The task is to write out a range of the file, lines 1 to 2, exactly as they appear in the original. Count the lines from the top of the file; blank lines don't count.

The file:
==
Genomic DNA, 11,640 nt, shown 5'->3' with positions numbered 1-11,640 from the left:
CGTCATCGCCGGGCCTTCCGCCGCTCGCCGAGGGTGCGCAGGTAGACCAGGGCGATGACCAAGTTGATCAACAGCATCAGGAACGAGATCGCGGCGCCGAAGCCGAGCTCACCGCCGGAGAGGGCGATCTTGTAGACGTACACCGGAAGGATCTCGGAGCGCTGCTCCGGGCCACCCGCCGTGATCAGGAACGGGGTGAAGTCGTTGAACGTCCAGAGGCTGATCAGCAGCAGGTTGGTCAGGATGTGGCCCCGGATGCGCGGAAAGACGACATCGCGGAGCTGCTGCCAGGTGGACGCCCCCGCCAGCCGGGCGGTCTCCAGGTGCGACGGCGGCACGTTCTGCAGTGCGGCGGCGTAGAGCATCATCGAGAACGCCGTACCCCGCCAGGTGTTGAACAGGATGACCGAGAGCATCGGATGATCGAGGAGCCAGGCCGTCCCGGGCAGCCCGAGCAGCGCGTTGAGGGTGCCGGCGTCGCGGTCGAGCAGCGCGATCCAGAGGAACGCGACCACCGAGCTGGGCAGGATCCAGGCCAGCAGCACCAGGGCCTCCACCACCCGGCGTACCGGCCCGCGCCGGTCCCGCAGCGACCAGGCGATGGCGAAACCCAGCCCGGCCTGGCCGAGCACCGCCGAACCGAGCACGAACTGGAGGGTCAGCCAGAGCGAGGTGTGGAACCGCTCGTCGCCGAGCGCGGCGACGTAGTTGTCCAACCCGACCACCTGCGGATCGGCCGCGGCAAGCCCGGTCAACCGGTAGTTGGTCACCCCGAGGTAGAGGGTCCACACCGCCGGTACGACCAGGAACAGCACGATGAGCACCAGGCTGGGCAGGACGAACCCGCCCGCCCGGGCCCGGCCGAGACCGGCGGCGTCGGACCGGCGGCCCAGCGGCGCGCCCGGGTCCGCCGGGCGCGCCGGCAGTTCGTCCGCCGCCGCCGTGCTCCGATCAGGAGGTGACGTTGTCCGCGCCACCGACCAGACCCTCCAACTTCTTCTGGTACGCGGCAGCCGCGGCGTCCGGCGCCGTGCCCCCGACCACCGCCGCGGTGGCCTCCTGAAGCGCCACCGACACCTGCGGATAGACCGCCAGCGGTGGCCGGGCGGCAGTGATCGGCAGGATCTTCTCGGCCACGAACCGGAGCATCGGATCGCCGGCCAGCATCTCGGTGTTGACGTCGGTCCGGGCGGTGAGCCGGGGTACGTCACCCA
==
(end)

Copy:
Genomic DNA, 11,640 nt, shown 5'->3' with positions numbered 1-11,640 from the left:
CGTCATCGCCGGGCCTTCCGCCGCTCGCCGAGGGTGCGCAGGTAGACCAGGGCGATGACCAAGTTGATCAACAGCATCAGGAACGAGATCGCGGCGCCGAAGCCGAGCTCACCGCCGGAGAGGGCGATCTTGTAGACGTACACCGGAAGGATCTCGGAGCGCTGCTCCGGGCCACCCGCCGTGATCAGGAACGGGGTGAAGTCGTTGAACGTCCAGAGGCTGATCAGCAGCAGGTTGGTCAGGATGTGGCCCCGGATGCGCGGAAAGACGACATCGCGGAGCTGCTGCCAGGTGGACGCCCCCGCCAGCCGGGCGGTCTCCAGGTGCGACGGCGGCACGTTCTGCAGTGCGGCGGCGTAGAGCATCATCGAGAACGCCGTACCCCGCCAGGTGTTGAACAGGATGACCGAGAGCATCGGATGATCGAGGAGCCAGGCCGTCCCGGGCAGCCCGAGCAGCGCGTTGAGGGTGCCGGCGTCGCGGTCGAGCAGCGCGATCCAGAGGAACGCGACCACCGAGCTGGGCAGGATCCAGGCCAGCAGCACCAGGGCCTCCACCACCCGGCGTACCGGCCCGCGCCGGTCCCGCAGCGACCAGGCGATGGCGAAACCCAGCCCGGCCTGGCCGAGCACCGCCGAACCGAGCACGAACTGGAGGGTCAGCCAGAGCGAGGTGTGGAACCGCTCGTCGCCGAGCGCGGCGACGTAGTTGTCCAACCCGACCACCTGCGGATCGGCCGCGGCAAGCCCGGTCAACCGGTAGTTGGTCACCCCGAGGTAGAGGGTCCACACCGCCGGTACGACCAGGAACAGCACGATGAGCACCAGGCTGGGCAGGACGAACCCGCCCGCCCGGGCCCGGCCGAGACCGGCGGCGTCGGACCGGCGGCCCAGCGGCGCGCCCGGGTCCGCCGGGCGCGCCGGCAGTTCGTCCGCCGCCGCCGTGCTCCGATCAGGAGGTGACGTTGTCCGCGCCACCGACCAGACCCTCCAACTTCTTCTGGTACGCGGCAGCCGCGGCGTCCGGCGCCGTGCCCCCGACCACCGCCGCGGTGGCCTCCTGAAGCGCCACCGACACCTGCGGATAGACCGCCAGCGGTGGCCGGGCGGCAGTGATCGGCAGGATCTTCTCGGCCACGAACCGGAGCATCGGATCGCCGGCCAGCATCTCGGTGTTGACGTCGGTCCGGGCGGTGAGCCGGGGTACGTCACCCA